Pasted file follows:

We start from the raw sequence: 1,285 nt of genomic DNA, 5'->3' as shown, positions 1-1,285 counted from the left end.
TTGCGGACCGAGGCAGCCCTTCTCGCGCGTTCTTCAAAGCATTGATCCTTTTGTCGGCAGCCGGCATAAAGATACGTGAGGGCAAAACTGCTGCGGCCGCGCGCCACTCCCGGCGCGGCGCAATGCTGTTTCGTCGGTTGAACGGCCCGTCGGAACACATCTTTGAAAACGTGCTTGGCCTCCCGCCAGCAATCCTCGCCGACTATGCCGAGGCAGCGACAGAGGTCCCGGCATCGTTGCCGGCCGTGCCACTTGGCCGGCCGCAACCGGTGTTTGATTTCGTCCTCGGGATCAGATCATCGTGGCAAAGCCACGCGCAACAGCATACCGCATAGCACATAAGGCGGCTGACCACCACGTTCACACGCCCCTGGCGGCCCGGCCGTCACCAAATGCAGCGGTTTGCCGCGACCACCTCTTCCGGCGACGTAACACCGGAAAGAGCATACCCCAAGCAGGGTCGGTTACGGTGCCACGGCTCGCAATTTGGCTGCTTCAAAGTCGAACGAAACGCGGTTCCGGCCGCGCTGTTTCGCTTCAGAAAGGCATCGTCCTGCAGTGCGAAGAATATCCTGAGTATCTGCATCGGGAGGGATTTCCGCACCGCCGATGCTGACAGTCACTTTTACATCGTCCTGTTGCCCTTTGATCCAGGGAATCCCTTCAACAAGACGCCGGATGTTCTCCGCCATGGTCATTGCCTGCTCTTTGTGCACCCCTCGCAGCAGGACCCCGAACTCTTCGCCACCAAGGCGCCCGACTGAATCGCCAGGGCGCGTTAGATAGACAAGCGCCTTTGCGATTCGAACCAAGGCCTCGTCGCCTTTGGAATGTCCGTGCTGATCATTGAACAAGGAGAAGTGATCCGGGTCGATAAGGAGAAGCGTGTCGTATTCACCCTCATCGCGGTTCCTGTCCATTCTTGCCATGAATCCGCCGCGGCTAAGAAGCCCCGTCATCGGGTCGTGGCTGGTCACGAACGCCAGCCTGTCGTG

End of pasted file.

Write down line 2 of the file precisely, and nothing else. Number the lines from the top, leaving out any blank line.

TTGCGGACCGAGGCAGCCCTTCTCGCGCGTTCTTCAAAGCATTGATCCTTTTGTCGGCAGCCGGCATAAAGATACGTGAGGGCAAAACTGCTGCGGCCGCGCGCCACTCCCGGCGCGGCGCAATGCTGTTTCGTCGGTTGAACGGCCCGTCGGAACACATCTTTGAAAACGTGCTTGGCCTCCCGCCAGCAATCCTCGCCGACTATGCCGAGGCAGCGACAGAGGTCCCGGCATCGTTGCCGGCCGTGCCACTTGGCCGGCCGCAACCGGTGTTTGATTTCGTCCTCGGGATCAGATCATCGTGGCAAAGCCACGCGCAACAGCATACCGCATAGCACATAAGGCGGCTGACCACCACGTTCACACGCCCCTGGCGGCCCGGCCGTCACCAAATGCAGCGGTTTGCCGCGACCACCTCTTCCGGCGACGTAACACCGGAAAGAGCATACCCCAAGCAGGGTCGGTTACGGTGCCACGGCTCGCAATTTGGCTGCTTCAAAGTCGAACGAAACGCGGTTCCGGCCGCGCTGTTTCGCTTCAGAAAGGCATCGTCCTGCAGTGCGAAGAATATCCTGAGTATCTGCATCGGGAGGGATTTCCGCACCGCCGATGCTGACAGTCACTTTTACATCGTCCTGTTGCCCTTTGATCCAGGGAATCCCTTCAACAAGACGCCGGATGTTCTCCGCCATGGTCATTGCCTGCTCTTTGTGCACCCCTCGCAGCAGGACCCCGAACTCTTCGCCACCAAGGCGCCCGACTGAATCGCCAGGGCGCGTTAGATAGACAAGCGCCTTTGCGATTCGAACCAAGGCCTCGTCGCCTTTGGAATGTCCGTGCTGATCATTGAACAAGGAGAAGTGATCCGGGTCGATAAGGAGAAGCGTGTCGTATTCACCCTCATCGCGGTTCCTGTCCATTCTTGCCATGAATCCGCCGCGGCTAAGAAGCCCCGTCATCGGGTCGTGGCTGGTCACGAACGCCAGCCTGTCGTG